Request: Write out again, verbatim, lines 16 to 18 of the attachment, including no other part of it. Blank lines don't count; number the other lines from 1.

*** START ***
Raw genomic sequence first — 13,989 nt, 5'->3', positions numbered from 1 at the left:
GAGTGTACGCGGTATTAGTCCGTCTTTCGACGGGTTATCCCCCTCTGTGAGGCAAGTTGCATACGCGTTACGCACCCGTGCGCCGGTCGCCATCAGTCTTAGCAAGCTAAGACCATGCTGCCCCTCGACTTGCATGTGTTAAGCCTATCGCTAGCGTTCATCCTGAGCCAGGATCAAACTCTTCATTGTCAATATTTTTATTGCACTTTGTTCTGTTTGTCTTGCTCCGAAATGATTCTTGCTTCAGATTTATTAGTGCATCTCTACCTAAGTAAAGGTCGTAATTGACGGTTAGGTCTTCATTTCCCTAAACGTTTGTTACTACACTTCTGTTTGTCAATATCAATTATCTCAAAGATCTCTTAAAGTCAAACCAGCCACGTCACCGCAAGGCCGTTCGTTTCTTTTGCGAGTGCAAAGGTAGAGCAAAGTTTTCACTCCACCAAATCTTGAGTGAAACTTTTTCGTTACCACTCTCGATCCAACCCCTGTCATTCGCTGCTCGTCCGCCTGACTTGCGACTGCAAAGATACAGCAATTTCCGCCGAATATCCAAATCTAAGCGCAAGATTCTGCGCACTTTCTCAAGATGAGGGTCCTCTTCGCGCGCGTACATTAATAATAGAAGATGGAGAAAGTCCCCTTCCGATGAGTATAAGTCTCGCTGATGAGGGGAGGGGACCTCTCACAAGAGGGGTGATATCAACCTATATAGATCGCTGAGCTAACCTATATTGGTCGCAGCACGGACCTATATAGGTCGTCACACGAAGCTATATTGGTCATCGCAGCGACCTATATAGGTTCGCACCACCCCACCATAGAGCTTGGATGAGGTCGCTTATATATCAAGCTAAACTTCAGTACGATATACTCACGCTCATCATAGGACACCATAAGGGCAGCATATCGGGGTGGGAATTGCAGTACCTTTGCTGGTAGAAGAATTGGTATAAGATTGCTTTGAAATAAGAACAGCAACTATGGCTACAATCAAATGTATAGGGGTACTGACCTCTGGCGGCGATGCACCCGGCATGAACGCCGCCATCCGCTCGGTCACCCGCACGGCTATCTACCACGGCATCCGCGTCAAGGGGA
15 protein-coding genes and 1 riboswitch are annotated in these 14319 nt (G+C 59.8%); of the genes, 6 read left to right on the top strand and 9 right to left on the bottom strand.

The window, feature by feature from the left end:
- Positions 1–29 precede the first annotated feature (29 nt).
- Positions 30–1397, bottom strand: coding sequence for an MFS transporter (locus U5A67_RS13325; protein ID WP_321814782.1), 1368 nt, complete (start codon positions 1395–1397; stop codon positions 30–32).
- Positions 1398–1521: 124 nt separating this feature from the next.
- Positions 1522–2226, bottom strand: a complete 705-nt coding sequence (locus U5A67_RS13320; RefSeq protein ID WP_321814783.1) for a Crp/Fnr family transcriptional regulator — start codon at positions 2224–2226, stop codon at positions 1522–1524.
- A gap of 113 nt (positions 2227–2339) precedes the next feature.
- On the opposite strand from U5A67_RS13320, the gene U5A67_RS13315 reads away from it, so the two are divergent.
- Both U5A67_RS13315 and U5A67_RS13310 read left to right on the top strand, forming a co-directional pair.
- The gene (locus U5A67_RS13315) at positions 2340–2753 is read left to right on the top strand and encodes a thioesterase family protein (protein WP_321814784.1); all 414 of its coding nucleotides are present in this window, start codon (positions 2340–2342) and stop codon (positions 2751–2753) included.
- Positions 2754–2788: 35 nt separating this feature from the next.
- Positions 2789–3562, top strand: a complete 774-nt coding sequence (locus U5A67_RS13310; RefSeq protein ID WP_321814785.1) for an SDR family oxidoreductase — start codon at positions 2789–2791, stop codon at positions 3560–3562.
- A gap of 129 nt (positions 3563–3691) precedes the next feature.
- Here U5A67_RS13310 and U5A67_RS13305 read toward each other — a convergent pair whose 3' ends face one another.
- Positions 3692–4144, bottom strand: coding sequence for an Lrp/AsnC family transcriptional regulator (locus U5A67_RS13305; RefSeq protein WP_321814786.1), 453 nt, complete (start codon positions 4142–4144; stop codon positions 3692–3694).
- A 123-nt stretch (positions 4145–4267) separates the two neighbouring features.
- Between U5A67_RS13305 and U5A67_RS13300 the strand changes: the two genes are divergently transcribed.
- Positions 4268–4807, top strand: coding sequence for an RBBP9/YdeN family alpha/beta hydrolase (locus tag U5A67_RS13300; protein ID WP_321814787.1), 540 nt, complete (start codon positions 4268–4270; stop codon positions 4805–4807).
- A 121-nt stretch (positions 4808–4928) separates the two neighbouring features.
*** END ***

- Here U5A67_RS13310 and U5A67_RS13305 read toward each other — a convergent pair whose 3' ends face one another.
- Positions 3692–4144, bottom strand: coding sequence for an Lrp/AsnC family transcriptional regulator (locus U5A67_RS13305; RefSeq protein WP_321814786.1), 453 nt, complete (start codon positions 4142–4144; stop codon positions 3692–3694).
- A 123-nt stretch (positions 4145–4267) separates the two neighbouring features.